Sunday, November 18, 2007

The notion of Greece as the start of "Europe"

Is due purely to an accident of geography. Greece is usually contrasted with "Asia Minor", modern day Turkey, as signifying the border between Europe and Asia, but this oversimplifies things. Asia Minor was considered to be part of Asia because Middle Eastern empires like the Akkadian were able to extend their reach there because of lack of natural barriers. Greece, on the other hand, not only had a sea between itself and Asia Minor but was and is extremely mountainous, with the route of invasion over land across the top of the Black Sea being frustrated by mountain ranges and hostile territory, making Greece hard to invade and conquer. Greece therefore developed a culture that was somewhat independent of the cultures of Egypt and the Middle East, although there was an extreme amount of cultural interchange. If you look at linguistics however, the Persians who conquered and influenced Asia Minor spoke an Indo-European language and had some sort of cultural relationship with "Europeans" dating back to prehistory, but they were full participants in Middle Eastern and Central Asian culture and so weren't regarded as part of "Europe". The idea of a unified entity called "Europe" crumbles if you stop looking from Greece west and look at the present day areas that are called Eastern Europe.

Above Greece, in the area north of the Balkan peninsula, there was great interchange between peoples regarded as European today and peoples regarded as non-European, with the result being some terms in Slavic languages today stemming from Persian sources and others. However, since these cultures were different from Middle Eastern ones on the eastern Mediterranean they've been ignored, along with the blurring of the difference between "European" and "Asian" that occurred there. This interchange went north, with the Sarmatian empire, composed of a Persian people, ruling parts of present day Byelorussia as well as most of the Eastern Ukraine, and the Huns later ruling all of Eastern Europe, all of Central Europe, and parts of North West Europe. The Huns were in fact an alliance of Asian, Turkish, Central Asian, and Iranian tribes. Based on some linguistic differences, Baltic and Slavic languages are thought to be closer related to eastern Indo-European languages like Persian than Western European languages. However, the border between East and West itself is porous, with Germanic tribes having cultural interchange with both Slavic tribes and commercial relations with peoples further to the east not normally considered European. Scandinavia and Russia had close relations for quite some time.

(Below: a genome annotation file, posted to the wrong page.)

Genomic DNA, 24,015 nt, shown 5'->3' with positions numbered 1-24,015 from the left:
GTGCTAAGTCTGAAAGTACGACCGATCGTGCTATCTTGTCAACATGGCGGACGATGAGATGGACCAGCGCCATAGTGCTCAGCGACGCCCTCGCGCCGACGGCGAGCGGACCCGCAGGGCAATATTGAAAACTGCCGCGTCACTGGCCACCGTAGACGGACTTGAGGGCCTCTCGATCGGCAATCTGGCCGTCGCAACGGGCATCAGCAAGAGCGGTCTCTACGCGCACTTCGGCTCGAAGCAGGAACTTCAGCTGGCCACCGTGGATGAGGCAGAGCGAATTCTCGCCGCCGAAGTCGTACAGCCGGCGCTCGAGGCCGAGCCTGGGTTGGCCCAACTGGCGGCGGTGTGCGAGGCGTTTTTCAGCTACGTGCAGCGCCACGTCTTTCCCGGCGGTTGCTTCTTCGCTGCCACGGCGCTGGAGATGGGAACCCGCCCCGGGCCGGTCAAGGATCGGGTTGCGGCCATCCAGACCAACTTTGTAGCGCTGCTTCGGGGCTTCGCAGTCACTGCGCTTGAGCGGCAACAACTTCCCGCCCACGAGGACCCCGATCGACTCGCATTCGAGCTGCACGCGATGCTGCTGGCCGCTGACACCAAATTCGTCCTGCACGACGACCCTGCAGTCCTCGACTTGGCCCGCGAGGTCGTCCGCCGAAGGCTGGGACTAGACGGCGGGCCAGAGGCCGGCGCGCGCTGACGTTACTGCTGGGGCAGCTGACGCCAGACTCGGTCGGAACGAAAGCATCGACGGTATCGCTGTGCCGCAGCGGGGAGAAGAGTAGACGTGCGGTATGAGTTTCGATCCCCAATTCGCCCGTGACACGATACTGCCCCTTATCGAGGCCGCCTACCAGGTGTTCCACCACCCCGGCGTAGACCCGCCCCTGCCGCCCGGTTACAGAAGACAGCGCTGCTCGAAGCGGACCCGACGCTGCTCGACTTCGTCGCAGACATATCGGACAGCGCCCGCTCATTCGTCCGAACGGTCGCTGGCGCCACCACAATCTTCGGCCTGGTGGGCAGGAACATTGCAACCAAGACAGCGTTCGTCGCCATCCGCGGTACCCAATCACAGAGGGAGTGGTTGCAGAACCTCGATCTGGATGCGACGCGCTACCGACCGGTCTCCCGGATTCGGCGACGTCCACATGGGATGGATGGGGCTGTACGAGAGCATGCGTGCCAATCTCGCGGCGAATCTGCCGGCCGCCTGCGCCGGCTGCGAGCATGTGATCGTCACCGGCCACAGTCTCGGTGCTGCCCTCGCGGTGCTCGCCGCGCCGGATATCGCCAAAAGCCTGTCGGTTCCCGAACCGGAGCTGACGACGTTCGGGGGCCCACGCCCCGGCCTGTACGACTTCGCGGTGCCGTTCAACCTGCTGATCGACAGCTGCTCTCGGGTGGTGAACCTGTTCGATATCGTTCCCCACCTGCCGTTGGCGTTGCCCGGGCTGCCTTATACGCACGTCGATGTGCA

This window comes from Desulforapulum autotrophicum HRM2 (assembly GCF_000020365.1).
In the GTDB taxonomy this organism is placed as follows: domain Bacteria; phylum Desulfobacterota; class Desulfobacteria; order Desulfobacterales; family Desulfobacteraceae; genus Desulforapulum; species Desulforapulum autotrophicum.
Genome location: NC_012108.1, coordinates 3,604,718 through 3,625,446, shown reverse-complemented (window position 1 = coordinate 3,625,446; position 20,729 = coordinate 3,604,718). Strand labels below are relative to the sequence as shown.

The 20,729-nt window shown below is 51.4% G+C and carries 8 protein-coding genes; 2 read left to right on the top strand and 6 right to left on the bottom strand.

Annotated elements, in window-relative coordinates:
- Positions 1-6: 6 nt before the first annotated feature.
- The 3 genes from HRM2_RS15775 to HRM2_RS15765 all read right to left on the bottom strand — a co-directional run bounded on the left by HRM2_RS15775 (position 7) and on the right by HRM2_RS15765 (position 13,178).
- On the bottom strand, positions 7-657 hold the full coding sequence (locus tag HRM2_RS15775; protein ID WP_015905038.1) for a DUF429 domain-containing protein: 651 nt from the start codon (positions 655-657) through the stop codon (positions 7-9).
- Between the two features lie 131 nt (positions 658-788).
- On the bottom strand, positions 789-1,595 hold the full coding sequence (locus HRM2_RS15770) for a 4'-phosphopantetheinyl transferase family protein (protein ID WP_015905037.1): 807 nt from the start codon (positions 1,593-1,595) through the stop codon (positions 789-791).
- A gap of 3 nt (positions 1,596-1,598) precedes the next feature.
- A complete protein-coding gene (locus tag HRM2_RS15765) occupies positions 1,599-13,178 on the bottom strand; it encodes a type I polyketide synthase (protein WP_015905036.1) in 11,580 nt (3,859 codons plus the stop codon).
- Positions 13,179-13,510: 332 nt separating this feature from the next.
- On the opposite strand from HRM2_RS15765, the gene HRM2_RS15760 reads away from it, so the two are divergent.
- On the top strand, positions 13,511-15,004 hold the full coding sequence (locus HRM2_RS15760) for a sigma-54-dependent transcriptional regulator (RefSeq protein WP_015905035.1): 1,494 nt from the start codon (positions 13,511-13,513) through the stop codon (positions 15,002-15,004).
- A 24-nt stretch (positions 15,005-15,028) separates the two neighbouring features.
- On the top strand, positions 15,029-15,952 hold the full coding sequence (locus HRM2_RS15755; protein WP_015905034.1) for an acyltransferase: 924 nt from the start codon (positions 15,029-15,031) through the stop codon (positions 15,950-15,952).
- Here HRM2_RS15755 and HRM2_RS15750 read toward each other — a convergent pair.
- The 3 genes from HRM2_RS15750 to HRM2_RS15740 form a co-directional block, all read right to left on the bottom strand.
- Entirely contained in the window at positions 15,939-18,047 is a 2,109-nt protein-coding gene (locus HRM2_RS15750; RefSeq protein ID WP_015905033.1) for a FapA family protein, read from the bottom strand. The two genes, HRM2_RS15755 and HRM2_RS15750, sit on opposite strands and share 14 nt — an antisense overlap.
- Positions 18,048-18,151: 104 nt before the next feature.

In fact, look at the history and prehistory of present day Russia if you want to see how porous the definition of "European" versus "non-European" is. Following Perry Anderson, the author of "From Antiquity to Feudalism", which chronicles the change from the Roman Empire to the feudal states of the middle ages, the only really defining concept of "Europe" as used by people in the United States and England is that the people making it up had cultural contact with the Roman Empire before its fall. But Slavic peoples had contact with the western successor states of the Roman Empire as well as contact with the Byzantine Empire. The Byzantine Empire in turn had its own tradition of cultural expansion, drawing Russia, Bulgaria, and Romania into its sphere and causing a kind of parallel evolution. Yet the Byzantine Empire had Greek and Roman learning as well. Does this make Eastern European states that adopted Orthodox Christianity and Byzantine culture Westerners, in the sense of "True Europeans" (which is what people in the United States generally view Western Europeans as)? What about areas that are on the border, like the Balkans? Are the states of the former Yugoslavia part of the West or the East?

What about Hungarians, who started out as a non-European people, colonized a Slavic area in Europe, but adopted Catholicism and allied themselves to the German Holy Roman Empire?

Eastern or Western?

Hungarian chauvanists will say that they're more cultured than the Romanians due to the influence of being part of the Habsburg empire. The Romanians in turn,heirs of Byzantine culture and of Roman colonization, view the Hungarians as barbaric Asians from the steppes. So are Hungarians east or west?

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